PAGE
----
Stress is another magnesium burner. Indulging in some humor and handling stress by being more upbeat in general will help conserve your body's stored magnesium.
Vegetables with leafy greens, whole grains, many legumes including peanuts, and raw nuts are good sources of magnesium. But all is not so good with commercially grown agribusiness crops. It has been determined that organic crops contain up to 10 times the magnesium of regular supermarket foods.
However, it's the depleted topsoil that is the problem. So organic should include that the crops are rotated and the topsoil is regenerated for optimum mineral and magnesium content. Simply not spraying with pesticides does little to improve the topsoil.
Sugar cane roots go much deeper than topsoil and those roots have access to minerals not available in the topsoil. Ironically, the "waste" from processing table sugar produces a super food for minerals known as black strap molasses. The unsulphured variety is the best. Mostly known for its high iron content, unsulphured black strap molasses is also high in magnesium.
Another super food very high in magnesium is fulvic (not folic) acid. A good fulvic acid liquid is said to contain all the minerals and elements a body needs. Fulvic acid minerals in solution are purported to be highly bioavailable.
Remember the leafy greens suggestion? At the core of chlorophyll is magnesium. So any of the super foods that are green, such as spirulina and especially chlorella, are high in magnesium as well as other nutrients. Mike Adams, the Health Ranger, recommends 10 grams of spirulina or 5 grams of chlorella daily. It's easier, more absorbable, and more economical if you use the powdered form mixed in a suitable liquid of your choice.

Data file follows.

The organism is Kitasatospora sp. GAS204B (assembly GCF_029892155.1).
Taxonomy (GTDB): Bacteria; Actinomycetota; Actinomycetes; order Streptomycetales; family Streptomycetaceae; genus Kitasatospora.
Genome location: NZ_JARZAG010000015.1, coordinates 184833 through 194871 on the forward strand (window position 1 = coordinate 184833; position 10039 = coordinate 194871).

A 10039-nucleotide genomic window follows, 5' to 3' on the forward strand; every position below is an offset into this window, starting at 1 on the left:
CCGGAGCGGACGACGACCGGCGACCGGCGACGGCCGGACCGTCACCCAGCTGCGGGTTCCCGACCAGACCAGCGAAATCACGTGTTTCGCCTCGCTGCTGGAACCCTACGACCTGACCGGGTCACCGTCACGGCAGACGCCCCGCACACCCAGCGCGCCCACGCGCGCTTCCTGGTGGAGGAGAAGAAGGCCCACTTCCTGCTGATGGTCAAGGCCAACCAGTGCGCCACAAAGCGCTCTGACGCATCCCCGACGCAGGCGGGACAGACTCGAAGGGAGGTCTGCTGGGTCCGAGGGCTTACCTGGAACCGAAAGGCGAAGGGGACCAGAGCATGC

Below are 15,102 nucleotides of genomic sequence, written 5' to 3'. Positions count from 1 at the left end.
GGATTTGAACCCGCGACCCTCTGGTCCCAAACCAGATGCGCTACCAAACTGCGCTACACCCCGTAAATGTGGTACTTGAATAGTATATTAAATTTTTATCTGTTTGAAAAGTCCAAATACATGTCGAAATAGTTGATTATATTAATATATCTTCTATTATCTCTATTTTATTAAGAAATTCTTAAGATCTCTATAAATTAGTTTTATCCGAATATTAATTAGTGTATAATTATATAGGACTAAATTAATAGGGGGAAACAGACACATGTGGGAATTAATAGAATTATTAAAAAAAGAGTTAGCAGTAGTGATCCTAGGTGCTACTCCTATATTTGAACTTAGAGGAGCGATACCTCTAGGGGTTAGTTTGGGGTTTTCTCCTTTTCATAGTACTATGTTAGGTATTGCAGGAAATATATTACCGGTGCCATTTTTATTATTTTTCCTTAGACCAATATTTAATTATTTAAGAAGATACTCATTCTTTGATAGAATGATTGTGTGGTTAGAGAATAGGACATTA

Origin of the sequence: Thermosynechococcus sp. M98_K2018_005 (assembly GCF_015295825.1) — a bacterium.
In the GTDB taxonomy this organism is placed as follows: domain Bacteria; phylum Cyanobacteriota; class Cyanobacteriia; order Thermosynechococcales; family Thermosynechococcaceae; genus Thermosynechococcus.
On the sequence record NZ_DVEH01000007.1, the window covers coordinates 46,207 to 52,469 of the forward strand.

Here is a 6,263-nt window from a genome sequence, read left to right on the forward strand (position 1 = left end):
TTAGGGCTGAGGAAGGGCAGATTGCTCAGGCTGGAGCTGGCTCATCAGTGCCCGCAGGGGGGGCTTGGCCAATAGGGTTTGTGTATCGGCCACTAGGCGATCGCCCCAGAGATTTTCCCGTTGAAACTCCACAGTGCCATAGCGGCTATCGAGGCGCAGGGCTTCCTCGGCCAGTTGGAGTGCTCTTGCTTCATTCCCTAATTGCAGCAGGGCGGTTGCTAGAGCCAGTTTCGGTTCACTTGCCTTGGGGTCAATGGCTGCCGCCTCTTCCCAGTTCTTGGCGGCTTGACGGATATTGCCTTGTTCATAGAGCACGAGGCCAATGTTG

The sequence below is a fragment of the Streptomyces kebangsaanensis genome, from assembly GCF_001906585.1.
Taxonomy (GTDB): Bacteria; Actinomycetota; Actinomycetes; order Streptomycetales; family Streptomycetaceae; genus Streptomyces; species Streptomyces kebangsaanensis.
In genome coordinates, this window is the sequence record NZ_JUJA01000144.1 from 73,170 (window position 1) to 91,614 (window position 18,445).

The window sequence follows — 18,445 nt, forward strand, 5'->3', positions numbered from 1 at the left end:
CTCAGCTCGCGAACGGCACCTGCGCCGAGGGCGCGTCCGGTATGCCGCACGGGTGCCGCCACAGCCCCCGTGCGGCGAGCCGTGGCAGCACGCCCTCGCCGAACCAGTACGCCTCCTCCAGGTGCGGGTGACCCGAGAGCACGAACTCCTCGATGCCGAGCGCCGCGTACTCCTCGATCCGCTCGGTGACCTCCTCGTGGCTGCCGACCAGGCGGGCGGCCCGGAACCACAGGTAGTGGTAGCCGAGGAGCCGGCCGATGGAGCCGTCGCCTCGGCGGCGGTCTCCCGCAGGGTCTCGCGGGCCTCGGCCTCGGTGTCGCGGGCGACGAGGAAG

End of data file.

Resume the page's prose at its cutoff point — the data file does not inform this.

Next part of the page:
Since most of us who grew up on processed and agribusiness non-organic foods have impaired digestive systems, it is suggested by most health experts that you include some sort of digestive aid to increase the bioavailibility of the magnesium in those foods and super foods.
Investigate probiotic sources or high intestinal flora kefirs and kombuchas to see what suits your fancy and budget. You can even make your own kefir or kombucha, or use sauerkraut that is home made with organic foods. There is a tasty Korean dish known as Kimchi for a daily diet to enhance probiotic production in your intestinal tract.
Supplements, an Adjunct, and Extreme Measures
Of course there are supplements as well. The better ones are in powdered form to be dissolved in water or juice. Often they are in conjunction with calcium. So make sure the ratio is around 2 to 1 calcium to magnesium. If your diet is high in calcium sources, using just magnesium as a supplement or a cal/mag with a lower ratio is recommended. Magnesium oxide is not as endorsed by doctors and holistic healers as much as magnesium citrate or magnesium citrate malate. Read your labels.